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BHM: The experiences of Black journalists over time

Black+journalists+have+unique+experiences+in+a+predominately+white+industry.+Design+by+Dia+Cohen.+
Dia Cohen
Black journalists have unique experiences in a predominately white industry. Design by Dia Cohen.

Journalism is used to inform the public on topics that can be complex and reveal the truth when the truth is unclear. Whether on the front lines, like the war in Ukraine, or in a New York City high rise, journalists constantly try to tell all sides of the stories they cover. However, journalists have individual biases because of their lifetime experiences and how they live, which means that each journalist will experience issues differently. For example, 55% of journalists believe that not all sides of stories should be displayed. This statistic outlines the differing opinions between members of the media. 

Over the last few decades, journalists of color have increasingly begun to break through the barrier of systemic racism, spread equality in publications and share the truth regarding every issue in the media. These journalists accomplish this task by trying to write and champion diverse stories, such as telling the stories of people of color (POC). Nevertheless, journalism is still predominantly white. 

During the civil rights movement in the 1960s, journalism was essential to inform the public about the events and struggles within the movement. Simeon Booker Jr. was a renowned Black journalist who is most widely known for his piece on the murder of 14 year-old Emmet Till. Booker’s piece helped to further illuminate the injustices in society during that time period. Writing stories as a Black man or woman during the height of the Civil Rights movement could be dangerous, especially if the subject of the piece would hold racist individuals and norms accountable or call for social change. Booker, regardless of the essence of the article he was writing and his position as a Black person during the 1960s, understood that objectiveness was key and that risks needed to be taken to provide the truth.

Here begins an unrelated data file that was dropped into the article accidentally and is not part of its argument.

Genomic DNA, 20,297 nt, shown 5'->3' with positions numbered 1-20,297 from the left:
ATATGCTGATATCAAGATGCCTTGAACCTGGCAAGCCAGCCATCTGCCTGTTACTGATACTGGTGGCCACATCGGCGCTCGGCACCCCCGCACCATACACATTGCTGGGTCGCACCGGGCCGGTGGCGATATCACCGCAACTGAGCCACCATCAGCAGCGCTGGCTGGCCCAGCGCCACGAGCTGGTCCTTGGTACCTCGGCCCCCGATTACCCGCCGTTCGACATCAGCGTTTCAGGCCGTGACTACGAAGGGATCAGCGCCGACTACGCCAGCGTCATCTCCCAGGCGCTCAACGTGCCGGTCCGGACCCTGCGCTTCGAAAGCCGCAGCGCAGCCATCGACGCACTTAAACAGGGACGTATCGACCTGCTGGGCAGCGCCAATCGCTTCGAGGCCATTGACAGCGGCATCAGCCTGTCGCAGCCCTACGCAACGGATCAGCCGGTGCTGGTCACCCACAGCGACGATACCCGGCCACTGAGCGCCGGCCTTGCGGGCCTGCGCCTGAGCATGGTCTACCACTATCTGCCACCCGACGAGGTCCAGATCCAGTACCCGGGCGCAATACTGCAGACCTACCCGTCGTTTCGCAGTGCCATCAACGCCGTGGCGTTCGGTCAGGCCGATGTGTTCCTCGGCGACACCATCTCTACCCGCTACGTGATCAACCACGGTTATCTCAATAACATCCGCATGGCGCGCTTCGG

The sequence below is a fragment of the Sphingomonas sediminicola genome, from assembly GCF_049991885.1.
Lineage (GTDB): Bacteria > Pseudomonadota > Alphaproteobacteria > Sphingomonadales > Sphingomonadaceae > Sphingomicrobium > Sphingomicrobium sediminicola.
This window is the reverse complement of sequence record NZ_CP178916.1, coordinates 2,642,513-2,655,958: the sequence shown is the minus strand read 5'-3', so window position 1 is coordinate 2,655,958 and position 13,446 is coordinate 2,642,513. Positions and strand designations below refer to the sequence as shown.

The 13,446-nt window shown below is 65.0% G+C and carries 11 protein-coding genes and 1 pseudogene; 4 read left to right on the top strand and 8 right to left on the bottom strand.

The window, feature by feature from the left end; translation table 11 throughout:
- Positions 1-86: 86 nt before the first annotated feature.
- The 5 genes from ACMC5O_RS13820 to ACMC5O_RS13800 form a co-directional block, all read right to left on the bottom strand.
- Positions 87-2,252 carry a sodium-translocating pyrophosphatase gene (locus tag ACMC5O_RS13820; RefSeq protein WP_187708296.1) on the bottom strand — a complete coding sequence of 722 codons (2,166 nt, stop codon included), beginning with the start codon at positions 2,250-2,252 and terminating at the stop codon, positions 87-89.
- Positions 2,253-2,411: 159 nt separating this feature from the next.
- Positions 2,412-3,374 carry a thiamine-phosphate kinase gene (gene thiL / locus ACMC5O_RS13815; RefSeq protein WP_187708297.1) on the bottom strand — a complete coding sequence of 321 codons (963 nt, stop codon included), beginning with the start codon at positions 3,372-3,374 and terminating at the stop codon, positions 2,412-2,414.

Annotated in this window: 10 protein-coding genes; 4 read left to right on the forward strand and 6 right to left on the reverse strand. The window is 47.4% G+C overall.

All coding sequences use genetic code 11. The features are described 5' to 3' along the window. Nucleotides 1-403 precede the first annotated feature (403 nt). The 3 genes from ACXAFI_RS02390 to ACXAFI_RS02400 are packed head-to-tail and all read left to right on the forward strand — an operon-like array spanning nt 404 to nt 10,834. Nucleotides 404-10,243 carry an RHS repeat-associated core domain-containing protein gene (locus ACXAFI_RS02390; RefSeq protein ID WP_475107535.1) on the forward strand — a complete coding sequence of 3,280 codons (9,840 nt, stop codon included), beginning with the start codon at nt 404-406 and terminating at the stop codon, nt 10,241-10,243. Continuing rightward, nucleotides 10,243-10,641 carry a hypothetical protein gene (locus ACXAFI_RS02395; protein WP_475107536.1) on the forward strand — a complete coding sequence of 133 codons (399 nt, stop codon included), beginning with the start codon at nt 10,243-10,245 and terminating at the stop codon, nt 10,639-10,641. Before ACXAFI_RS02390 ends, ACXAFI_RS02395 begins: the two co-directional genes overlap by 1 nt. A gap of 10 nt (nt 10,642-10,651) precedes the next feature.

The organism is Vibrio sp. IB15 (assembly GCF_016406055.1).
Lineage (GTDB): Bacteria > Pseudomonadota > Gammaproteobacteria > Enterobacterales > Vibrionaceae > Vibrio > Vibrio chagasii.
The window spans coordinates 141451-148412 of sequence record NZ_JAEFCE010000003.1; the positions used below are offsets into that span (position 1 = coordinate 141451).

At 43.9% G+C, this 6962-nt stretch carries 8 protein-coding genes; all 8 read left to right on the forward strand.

Now, in 2024, Black Lives Matter (BLM), and other social movements are stronger than ever. Police brutality has become more exposed and criticized in recent years, such as the Killing of Breonna Taylor and George Floyd. These personal experiences can be hard for journalists to report on objectively. 

“These are people who look like you, who could be you, or could be your family members experiencing these things, and you have to try to not to become emotional or upset by this on a personal level,” Breya Jones, a journalist for Louisville Public Media said. Jones conveyed that as a Black journalist, during the height of the Black Lives Matter Movement, objectivity is a difficult skill to master. Being one of the only journalists of color in her newsroom, Jones often would experience loneliness. She found that many of her colleagues would treat BLM stories like any other story, without acknowledging their social prevalence. Jones read her colleagues’ stories and found Black victims of police brutality were written about as if they were characters in a story. Journalists of color can often find themselves dealing with feelings of isolation in a predominately white industry. 

“…You need to have people of color all throughout every level of a media company, there needs to be diversity,” Jones said. Currently, Jones has found that her newsroom has become more diverse and her colleagues have adapted to understand how to write stories in the current political climate about the experiences of POC, despite the biases that every journalist faces regardless of race. However, Jones believes that newsrooms haven’t been fully integrated. She believes that POC should have positions on every level of these organizations, from the mailroom to the skyscrapers in New York City. 

About the Contributors
Navarre Baharestan is a staffer on RedEye. He enjoys listening to Pop or Country music and singing. Navarre enjoys to write about social and economic issues and how we can help the community around us. You can contact him at [email protected].
Dia Cohen, Photo and Design Editor
Dia Cohen is the Photo and Design Editor for Manual RedEye this year. She loves to read, play piano, draw and stargaze. She is passionate about covering criminal justice issues. In short, she's a real renaissance woman. You can contact her at [email protected].
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